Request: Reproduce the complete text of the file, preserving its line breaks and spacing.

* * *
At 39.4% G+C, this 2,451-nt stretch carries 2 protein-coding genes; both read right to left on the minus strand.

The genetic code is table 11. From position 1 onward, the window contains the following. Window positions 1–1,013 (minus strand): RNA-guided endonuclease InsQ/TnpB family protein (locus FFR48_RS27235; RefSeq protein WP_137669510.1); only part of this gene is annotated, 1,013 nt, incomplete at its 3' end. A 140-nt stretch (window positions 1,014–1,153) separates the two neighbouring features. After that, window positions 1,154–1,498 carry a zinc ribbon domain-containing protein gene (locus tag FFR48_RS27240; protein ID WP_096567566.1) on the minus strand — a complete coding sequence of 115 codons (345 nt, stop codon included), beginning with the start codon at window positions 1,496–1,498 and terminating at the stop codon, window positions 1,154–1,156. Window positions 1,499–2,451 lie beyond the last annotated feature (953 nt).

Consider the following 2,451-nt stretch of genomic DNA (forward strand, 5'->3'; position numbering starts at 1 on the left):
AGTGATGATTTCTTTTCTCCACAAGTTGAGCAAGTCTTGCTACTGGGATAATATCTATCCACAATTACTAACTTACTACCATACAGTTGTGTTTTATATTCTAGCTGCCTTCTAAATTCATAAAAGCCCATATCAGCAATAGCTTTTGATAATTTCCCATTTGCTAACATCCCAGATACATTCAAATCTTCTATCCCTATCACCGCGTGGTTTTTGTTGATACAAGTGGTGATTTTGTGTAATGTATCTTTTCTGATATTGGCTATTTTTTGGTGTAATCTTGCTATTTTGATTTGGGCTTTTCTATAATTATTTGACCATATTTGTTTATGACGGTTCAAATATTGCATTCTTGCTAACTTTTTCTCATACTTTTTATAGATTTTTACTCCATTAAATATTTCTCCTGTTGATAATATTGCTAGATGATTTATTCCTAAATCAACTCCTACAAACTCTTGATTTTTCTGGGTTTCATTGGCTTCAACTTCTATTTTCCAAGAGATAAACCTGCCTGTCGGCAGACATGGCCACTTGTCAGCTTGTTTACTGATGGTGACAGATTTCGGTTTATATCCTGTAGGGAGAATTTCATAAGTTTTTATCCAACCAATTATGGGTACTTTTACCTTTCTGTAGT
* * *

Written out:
At 39.4% G+C, this 2,451-nt stretch carries 2 protein-coding genes; both read right to left on the minus strand.

The genetic code is table 11. From position 1 onward, the window contains the following. Window positions 1–1,013 (minus strand): RNA-guided endonuclease InsQ/TnpB family protein (locus FFR48_RS27235; RefSeq protein WP_137669510.1); only part of this gene is annotated, 1,013 nt, incomplete at its 3' end. A 140-nt stretch (window positions 1,014–1,153) separates the two neighbouring features. After that, window positions 1,154–1,498 carry a zinc ribbon domain-containing protein gene (locus tag FFR48_RS27240; protein ID WP_096567566.1) on the minus strand — a complete coding sequence of 115 codons (345 nt, stop codon included), beginning with the start codon at window positions 1,496–1,498 and terminating at the stop codon, window positions 1,154–1,156. Window positions 1,499–2,451 lie beyond the last annotated feature (953 nt).

Consider the following 2,451-nt stretch of genomic DNA (forward strand, 5'->3'; position numbering starts at 1 on the left):
AGTGATGATTTCTTTTCTCCACAAGTTGAGCAAGTCTTGCTACTGGGATAATATCTATCCACAATTACTAACTTACTACCATACAGTTGTGTTTTATATTCTAGCTGCCTTCTAAATTCATAAAAGCCCATATCAGCAATAGCTTTTGATAATTTCCCATTTGCTAACATCCCAGATACATTCAAATCTTCTATCCCTATCACCGCGTGGTTTTTGTTGATACAAGTGGTGATTTTGTGTAATGTATCTTTTCTGATATTGGCTATTTTTTGGTGTAATCTTGCTATTTTGATTTGGGCTTTTCTATAATTATTTGACCATATTTGTTTATGACGGTTCAAATATTGCATTCTTGCTAACTTTTTCTCATACTTTTTATAGATTTTTACTCCATTAAATATTTCTCCTGTTGATAATATTGCTAGATGATTTATTCCTAAATCAACTCCTACAAACTCTTGATTTTTCTGGGTTTCATTGGCTTCAACTTCTATTTTCCAAGAGATAAACCTGCCTGTCGGCAGACATGGCCACTTGTCAGCTTGTTTACTGATGGTGACAGATTTCGGTTTATATCCTGTAGGGAGAATTTCATAAGTTTTTATCCAACCAATTATGGGTACTTTTACCTTTCTGTAGT